Q: Solomon Hancock is mentioned in D&C 52:27. What special talent did Solomon have? Was Solomon able to fulfill his desire to go to the West?
A: Solomon Hancock was born in 1793 in Massachusetts. He was a member of the Methodist Church and became their favorite singer in camp meetings. He would often sing duets with Alta Adams, whom he married. He moved from Massachusetts to New York and then to Ohio.
Solomon adhered to the Methodist faith until he received evasive answers from a minister about what happens to children and infants who die. Solomon and Alta had ten children, six of whom died as infants. In 1830 upon hearing Parley P. Pratt preach in the Kirtland vicinity, Solomon requested baptism. In June 1831 he was called to serve a mission with Simeon Carter. They journeyed through Ohio, Illinois, and Indiana, organizing branches of the Church.
Solomon moved to Jackson County, Missouri in 1832 and witnessed the violence of the mobs. In 1834 Solomon was appointed to the high council in Clay County. He was serving a second mission to the East when he received word of his wife’s death. The Prophet Joseph penned in his journal, “May the Lord bless him and comfort him in this hour of affliction.’
Solomon returned to Missouri and settled with his living children in Far West in 1836, where he purchased property and again served on the high council. He married Phoebe Adams, the niece of his first wife in June 1836, with whom he had five children. Solomon is remembered for singing at the Far West Temple site dedication in July 1838.
In the spring of 1841, Solomon moved to Lima, Illinois, where he again served on the high council until violence forced him to flee to Nauvoo for protection. As fear of mobocracy lessened, Solomon was appointed president of the Yelrome (Morley spelled backwards) or Morley Settlement, Illinois branch in 1845, an area in the southwest corner of the county, on the Hancock-Adams county line.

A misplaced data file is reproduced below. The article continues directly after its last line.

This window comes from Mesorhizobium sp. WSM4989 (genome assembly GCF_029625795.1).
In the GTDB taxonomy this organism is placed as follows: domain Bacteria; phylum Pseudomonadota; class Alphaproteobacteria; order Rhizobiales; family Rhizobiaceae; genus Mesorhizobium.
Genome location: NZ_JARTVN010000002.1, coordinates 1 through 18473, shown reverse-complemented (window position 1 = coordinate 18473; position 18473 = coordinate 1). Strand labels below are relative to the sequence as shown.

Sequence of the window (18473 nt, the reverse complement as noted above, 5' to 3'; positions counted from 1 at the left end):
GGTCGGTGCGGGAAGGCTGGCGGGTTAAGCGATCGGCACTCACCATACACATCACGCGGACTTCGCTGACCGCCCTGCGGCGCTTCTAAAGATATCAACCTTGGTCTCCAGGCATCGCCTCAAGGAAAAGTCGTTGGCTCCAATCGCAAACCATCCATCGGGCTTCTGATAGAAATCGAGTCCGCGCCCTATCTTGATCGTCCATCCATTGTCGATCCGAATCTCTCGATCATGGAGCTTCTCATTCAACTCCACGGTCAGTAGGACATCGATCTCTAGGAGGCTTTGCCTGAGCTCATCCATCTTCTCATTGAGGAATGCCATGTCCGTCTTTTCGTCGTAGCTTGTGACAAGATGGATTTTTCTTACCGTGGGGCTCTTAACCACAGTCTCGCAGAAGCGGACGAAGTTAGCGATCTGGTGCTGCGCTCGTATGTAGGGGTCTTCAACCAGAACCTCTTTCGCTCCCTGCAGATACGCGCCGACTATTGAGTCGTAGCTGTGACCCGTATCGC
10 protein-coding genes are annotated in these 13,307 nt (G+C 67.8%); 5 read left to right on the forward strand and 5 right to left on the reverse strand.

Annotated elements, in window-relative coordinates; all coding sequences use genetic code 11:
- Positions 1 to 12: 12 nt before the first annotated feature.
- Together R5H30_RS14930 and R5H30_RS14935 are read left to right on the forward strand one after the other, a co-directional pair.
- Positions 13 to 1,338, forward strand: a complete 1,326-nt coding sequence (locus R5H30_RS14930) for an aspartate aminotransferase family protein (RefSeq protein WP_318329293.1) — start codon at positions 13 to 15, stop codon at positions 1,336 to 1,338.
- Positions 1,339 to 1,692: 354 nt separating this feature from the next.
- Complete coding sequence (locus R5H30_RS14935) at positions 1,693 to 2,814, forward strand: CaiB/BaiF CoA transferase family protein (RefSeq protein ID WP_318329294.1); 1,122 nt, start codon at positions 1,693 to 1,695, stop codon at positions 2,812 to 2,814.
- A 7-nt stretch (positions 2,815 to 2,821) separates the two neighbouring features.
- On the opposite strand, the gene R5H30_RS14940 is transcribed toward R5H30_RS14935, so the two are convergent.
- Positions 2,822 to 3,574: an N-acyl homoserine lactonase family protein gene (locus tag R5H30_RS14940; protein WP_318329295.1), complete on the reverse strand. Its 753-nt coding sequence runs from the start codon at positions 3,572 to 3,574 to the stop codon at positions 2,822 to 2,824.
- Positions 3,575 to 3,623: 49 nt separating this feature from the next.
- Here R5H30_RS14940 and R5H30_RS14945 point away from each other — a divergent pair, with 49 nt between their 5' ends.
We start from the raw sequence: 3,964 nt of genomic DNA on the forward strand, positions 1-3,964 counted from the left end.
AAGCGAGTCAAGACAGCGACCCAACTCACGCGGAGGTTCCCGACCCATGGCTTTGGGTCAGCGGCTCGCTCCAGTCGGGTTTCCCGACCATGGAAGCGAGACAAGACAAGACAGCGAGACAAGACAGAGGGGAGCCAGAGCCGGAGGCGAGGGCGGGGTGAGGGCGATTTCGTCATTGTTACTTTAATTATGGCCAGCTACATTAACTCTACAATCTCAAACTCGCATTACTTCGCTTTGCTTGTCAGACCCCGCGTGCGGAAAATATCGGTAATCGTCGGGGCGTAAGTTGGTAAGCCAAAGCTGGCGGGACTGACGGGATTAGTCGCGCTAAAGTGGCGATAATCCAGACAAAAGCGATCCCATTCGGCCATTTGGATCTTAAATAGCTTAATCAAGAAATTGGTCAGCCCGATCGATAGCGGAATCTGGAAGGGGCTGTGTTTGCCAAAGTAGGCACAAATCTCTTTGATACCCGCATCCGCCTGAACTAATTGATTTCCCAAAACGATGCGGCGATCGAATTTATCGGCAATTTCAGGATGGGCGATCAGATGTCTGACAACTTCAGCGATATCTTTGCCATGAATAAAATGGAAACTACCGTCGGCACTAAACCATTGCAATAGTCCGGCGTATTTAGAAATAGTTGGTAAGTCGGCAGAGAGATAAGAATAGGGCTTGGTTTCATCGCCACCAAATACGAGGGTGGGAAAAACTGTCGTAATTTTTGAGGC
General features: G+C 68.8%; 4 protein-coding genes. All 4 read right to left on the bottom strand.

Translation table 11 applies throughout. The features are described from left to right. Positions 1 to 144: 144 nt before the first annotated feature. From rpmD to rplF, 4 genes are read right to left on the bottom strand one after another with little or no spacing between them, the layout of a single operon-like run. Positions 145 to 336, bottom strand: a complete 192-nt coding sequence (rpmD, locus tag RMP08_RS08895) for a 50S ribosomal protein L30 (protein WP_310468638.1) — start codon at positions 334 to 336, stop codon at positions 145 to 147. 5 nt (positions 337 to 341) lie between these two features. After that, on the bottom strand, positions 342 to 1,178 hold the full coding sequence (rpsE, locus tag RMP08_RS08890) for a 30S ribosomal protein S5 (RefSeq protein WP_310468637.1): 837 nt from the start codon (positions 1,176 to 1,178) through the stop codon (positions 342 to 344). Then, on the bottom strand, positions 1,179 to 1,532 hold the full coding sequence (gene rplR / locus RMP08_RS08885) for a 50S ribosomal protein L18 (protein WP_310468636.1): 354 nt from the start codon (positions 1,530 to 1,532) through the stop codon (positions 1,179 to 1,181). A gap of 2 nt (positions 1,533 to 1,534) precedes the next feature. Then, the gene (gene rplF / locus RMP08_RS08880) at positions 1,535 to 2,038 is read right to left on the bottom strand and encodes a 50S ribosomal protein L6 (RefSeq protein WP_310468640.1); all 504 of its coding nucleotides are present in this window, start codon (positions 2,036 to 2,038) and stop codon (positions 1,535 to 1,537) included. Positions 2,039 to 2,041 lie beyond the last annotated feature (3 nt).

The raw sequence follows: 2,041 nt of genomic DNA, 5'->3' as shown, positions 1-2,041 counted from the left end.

In the fall of 1845, Solomon reported that the mobs had burned all the houses on the south side of the branch, Edmund Durfee’s home was the first burned to the ground. But Soloman’s home remained standing and on November 15, 1845, when Edmund Durfee returned to harvest his crops, nightriders set fire to Soloman’s barn. As the men ran out to try to save the barn, Edmund Durfee was shot and killed. His home was burned to the ground. When mobs again threatened, Brigham Young wrote to Solomon advising him and the other members of the settlement to move back to Nauvoo, which they did. Solomon’s father, Thomas, is recorded as having died in Morley’s Settlement in 1844.
By April 1846, Solomon had migrated to Iowa Territory, and his greatest desire was to go west. Lacking the funds for the journey, Solomon found employment clearing timber. When about two-thirds of the land had been cleared, Solomon became critically ill and was unable to finish the job. The employer refused to pay him because the job wasn’t finished. Solomon’s mother died in January 1847 at Council Bluffs. His brother Alvah, died in July 1847. Solomon’s health rapidly declined, and on 2 December 1847, near Council Bluffs, he died at the age of fifty-four. His brother, Thomas III, and his sister, Eliza, both died in January 1848.
While the location of Soloman’s grave isn’t exactly known, a special monument was dedicated to the Hancock Family at Crook’s Cemetery, Pottawattamie County, Iowa, by Franklin Carl Hancock, great, great grandson on June 8, 2005. “. . . we feel it altogether fitting and proper that we re-dedicate and erect a permanent marker so that their loved ones still living may come here and reflect on the lives of these special Saints who sacrificed so much during the early days of the restored Gospel.’
Solomon’s widow, Phoebe, left Winter Quarters in June 1849, in the Allen Taylor Company, with her five children. They arrived in Salt Lake in September and then settled in Payson, Utah. Solomon’s three sons from his first wife also made the journey to Utah. Two of Solomon’s sisters and two of his brothers also made it to Utah.